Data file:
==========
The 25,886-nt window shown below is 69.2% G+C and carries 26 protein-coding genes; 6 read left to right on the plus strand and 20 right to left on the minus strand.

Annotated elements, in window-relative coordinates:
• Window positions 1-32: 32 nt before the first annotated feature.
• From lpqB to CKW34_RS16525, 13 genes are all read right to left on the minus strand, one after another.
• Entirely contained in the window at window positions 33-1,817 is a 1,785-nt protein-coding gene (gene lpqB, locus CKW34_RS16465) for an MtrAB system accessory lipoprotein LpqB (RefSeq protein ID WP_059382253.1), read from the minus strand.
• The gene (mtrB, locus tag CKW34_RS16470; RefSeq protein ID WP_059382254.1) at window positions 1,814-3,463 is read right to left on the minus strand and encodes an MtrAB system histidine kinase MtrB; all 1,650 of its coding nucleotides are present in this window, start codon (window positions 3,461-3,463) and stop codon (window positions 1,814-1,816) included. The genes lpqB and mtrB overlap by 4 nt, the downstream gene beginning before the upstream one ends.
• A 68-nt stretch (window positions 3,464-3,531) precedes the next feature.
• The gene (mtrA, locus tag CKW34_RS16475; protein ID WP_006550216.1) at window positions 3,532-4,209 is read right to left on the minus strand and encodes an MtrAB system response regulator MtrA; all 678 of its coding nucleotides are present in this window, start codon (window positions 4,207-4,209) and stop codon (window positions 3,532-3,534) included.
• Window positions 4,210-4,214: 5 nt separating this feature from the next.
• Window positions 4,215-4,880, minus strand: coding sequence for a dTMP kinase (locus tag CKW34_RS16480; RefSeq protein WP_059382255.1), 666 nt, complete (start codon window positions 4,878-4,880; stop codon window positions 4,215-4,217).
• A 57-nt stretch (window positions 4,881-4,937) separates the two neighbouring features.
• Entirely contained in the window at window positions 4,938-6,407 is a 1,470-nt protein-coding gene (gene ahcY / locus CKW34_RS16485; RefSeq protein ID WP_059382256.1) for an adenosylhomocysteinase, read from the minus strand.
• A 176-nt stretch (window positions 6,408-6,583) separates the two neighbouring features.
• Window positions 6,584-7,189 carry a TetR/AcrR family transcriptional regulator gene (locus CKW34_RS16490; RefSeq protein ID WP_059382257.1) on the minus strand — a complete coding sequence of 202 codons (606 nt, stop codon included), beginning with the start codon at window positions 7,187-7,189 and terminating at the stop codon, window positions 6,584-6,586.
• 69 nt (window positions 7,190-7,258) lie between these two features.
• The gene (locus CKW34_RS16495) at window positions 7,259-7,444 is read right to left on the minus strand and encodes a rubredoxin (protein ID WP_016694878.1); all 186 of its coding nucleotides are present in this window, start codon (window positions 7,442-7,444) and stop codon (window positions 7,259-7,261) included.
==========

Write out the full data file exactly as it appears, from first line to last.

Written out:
The 25,886-nt window shown below is 69.2% G+C and carries 26 protein-coding genes; 6 read left to right on the plus strand and 20 right to left on the minus strand.

Annotated elements, in window-relative coordinates:
• Window positions 1-32: 32 nt before the first annotated feature.
• From lpqB to CKW34_RS16525, 13 genes are all read right to left on the minus strand, one after another.
• Entirely contained in the window at window positions 33-1,817 is a 1,785-nt protein-coding gene (gene lpqB, locus CKW34_RS16465) for an MtrAB system accessory lipoprotein LpqB (RefSeq protein ID WP_059382253.1), read from the minus strand.
• The gene (mtrB, locus tag CKW34_RS16470; RefSeq protein ID WP_059382254.1) at window positions 1,814-3,463 is read right to left on the minus strand and encodes an MtrAB system histidine kinase MtrB; all 1,650 of its coding nucleotides are present in this window, start codon (window positions 3,461-3,463) and stop codon (window positions 1,814-1,816) included. The genes lpqB and mtrB overlap by 4 nt, the downstream gene beginning before the upstream one ends.
• A 68-nt stretch (window positions 3,464-3,531) precedes the next feature.
• The gene (mtrA, locus tag CKW34_RS16475; protein ID WP_006550216.1) at window positions 3,532-4,209 is read right to left on the minus strand and encodes an MtrAB system response regulator MtrA; all 678 of its coding nucleotides are present in this window, start codon (window positions 4,207-4,209) and stop codon (window positions 3,532-3,534) included.
• Window positions 4,210-4,214: 5 nt separating this feature from the next.
• Window positions 4,215-4,880, minus strand: coding sequence for a dTMP kinase (locus tag CKW34_RS16480; RefSeq protein WP_059382255.1), 666 nt, complete (start codon window positions 4,878-4,880; stop codon window positions 4,215-4,217).
• A 57-nt stretch (window positions 4,881-4,937) separates the two neighbouring features.
• Entirely contained in the window at window positions 4,938-6,407 is a 1,470-nt protein-coding gene (gene ahcY / locus CKW34_RS16485; RefSeq protein ID WP_059382256.1) for an adenosylhomocysteinase, read from the minus strand.
• A 176-nt stretch (window positions 6,408-6,583) separates the two neighbouring features.
• Window positions 6,584-7,189 carry a TetR/AcrR family transcriptional regulator gene (locus CKW34_RS16490; RefSeq protein ID WP_059382257.1) on the minus strand — a complete coding sequence of 202 codons (606 nt, stop codon included), beginning with the start codon at window positions 7,187-7,189 and terminating at the stop codon, window positions 6,584-6,586.
• 69 nt (window positions 7,190-7,258) lie between these two features.
• The gene (locus CKW34_RS16495) at window positions 7,259-7,444 is read right to left on the minus strand and encodes a rubredoxin (protein ID WP_016694878.1); all 186 of its coding nucleotides are present in this window, start codon (window positions 7,442-7,444) and stop codon (window positions 7,259-7,261) included.